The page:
Mental Shorthand

I think it describes I didn't understand this the first time I read it. More importantly, it's not immediately obvious to me where I would look to find out more, other than plugging in all the words I don't already know into Google. -- MatthewAstley, DeleteWhenCooked

For mental browsing/authoring the author uses mentally produced stenography (shorthand), but with a lot of modifications/extensions:

Mental shorthand can be enriched with extremely short icons and by merging different representations.

The author abstracts from generating it as (black) lines, from one end to another. For example, imagine a wave of sand, being formed by a storm, whose topline becomes the shorthand symbol. You can use a breathing technique to simulate such a symbol-generating event. Or you use your self-invented dynamical 'mudras' to represent your inner shorthand.

Another interesting activity is the multiple reuse of single (shorthand-) symbols whose ambivalent meanings are extremely temporarily bound to context. E.g., use a single point, depending on location and (color-) shading and have it represent up to seven different meanings.

These creativity techniques were inspired by Pratyhara, a standard Yoga unit of 'Hatha-Yoga'.

Who has programmed a VRML-version of it, allowing to code the shorthand symbols as Bezier curves? For VRML I/O it would be practical to include (besides standard I/O) a data-costume and a breath-controller as used by MIDI-musicians. -- FridemarPache

You can't make a problem less complex with a tool that has a more complex interface.

But you could better use the built-in and trainable audio/visual/tactile/.. intelligence in HumanBeings in a shared VrmlWikiForum for solving very complex problems. It goes without saying that non-language objects are intertwined with language-objects. -- fp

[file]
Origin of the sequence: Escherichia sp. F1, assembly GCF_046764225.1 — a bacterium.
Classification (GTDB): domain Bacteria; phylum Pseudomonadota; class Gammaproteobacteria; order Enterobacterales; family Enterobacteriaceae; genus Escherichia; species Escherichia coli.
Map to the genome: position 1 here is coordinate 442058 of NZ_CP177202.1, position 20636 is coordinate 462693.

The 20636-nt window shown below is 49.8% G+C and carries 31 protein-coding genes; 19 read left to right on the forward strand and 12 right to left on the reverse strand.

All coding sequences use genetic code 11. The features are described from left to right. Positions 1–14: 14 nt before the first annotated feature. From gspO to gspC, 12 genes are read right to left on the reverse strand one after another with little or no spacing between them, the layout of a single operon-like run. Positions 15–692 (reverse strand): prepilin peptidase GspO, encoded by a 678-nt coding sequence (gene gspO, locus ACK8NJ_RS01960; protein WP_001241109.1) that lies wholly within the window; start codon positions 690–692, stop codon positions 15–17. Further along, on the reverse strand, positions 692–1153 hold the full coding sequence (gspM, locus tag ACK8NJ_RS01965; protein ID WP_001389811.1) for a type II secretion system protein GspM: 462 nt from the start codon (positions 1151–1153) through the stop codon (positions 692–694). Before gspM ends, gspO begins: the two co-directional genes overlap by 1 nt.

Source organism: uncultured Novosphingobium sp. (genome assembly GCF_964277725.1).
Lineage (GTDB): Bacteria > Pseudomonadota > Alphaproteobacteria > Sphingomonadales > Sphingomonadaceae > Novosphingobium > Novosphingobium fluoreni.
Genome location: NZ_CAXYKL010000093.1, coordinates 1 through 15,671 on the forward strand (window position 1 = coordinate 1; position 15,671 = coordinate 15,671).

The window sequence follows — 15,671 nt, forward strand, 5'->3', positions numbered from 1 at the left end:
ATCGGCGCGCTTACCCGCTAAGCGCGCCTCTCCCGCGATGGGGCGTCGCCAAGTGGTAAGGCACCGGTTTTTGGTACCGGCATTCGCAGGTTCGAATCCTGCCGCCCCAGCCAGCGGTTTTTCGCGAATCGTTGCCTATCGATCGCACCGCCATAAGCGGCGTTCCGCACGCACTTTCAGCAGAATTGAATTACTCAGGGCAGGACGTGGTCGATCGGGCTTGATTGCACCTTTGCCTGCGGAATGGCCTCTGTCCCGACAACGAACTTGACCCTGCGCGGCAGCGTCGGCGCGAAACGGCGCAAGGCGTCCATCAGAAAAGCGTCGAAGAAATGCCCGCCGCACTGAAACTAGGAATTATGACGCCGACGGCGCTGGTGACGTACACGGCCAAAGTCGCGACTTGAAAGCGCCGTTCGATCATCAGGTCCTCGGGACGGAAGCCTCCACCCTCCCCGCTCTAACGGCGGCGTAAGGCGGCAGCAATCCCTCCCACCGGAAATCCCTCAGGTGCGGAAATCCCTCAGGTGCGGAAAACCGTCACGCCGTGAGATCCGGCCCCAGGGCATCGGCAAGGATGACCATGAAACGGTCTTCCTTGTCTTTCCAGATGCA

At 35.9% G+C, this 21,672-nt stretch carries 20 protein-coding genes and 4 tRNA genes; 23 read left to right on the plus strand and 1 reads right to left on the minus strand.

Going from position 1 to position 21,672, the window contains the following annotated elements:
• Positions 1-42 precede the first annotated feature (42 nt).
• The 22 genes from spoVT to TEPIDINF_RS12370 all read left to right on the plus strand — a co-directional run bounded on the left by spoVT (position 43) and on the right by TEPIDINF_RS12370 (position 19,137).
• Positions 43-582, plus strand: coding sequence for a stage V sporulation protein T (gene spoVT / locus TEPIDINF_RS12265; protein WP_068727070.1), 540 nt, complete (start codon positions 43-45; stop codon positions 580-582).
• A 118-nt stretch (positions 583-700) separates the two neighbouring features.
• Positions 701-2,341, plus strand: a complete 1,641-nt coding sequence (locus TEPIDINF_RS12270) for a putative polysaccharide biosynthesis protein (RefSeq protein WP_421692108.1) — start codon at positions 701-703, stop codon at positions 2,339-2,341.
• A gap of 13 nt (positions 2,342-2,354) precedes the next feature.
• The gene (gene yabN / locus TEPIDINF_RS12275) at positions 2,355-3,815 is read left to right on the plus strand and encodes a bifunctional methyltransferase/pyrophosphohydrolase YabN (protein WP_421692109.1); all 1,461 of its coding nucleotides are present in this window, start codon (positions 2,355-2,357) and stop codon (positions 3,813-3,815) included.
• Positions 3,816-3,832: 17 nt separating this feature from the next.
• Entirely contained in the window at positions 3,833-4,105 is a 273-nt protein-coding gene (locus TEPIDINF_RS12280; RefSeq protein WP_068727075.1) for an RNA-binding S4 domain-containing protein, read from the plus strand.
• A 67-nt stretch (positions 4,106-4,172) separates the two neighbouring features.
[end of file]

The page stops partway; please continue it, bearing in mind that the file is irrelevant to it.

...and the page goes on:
[Another view of mental shorthand]: I can't help but think that the view of a sound pattern via FourierTransform (which is a quite complex interface) makes it less complex. After studying a display for a while, I was able to identify the sound pattern of a bird's chirping. This for me is the mental shorthand expression of the longhand oscilloscope pattern of a sound.

I tend to forget things quickly, especially if I only need it for the next few minutes. I learned the SignLanguage alphabet long ago, so I hold my hand in the shape of the first letter of what I should remember, and that way I don't forget it. Admittedly, it doesn't work well when driving. -- ShaeErisson

This reminds me of the medieval technique of using a mental cathedral as a way to catalog memories. Rooms within the cathedral would be populated with items; the item, the room it was in, and its position within the room would remind the user of the associated memory. Thomas Harris describes this technique in the novel Hannibal as used by the title character, Hannibal Lector. I also seem to recall James Burke mentioning it in his Connections series.

I believe the technique you describe dates back to ancient Rome or perhaps even ancient Greece. A Roman orator would "walk through" his house in his mind, successively speaking about ideas he had "left" in each room. This is the basis for the techniques taught by modern memory experts like HarryLorayne?, for example. (See the book he co-authored with JerryLucas?, TheMemoryBook?, for example. I read this in seventh grade, and it was very useful for school work.) I still don't understand the fascinating "mentally produced stenography" talked about above, though. -- ApoorvaMuralidhara

This is ironic, as cathedrals themselves are laid out according to cosmic concepts, the relation of spaces and objects within them are meaningful. Perhaps future GUIs will actually use ThreeDeeGraphics "cathedrals" or other architecture metaphors to organize "icons" and NakedObjects.

UI's are not about recall, they are about manipulation. So far 3D is only useful for manipulating 3D. It might make a useful navigational aid for some type of hierarchical storage like an information portal. Perhaps even a Wiki.


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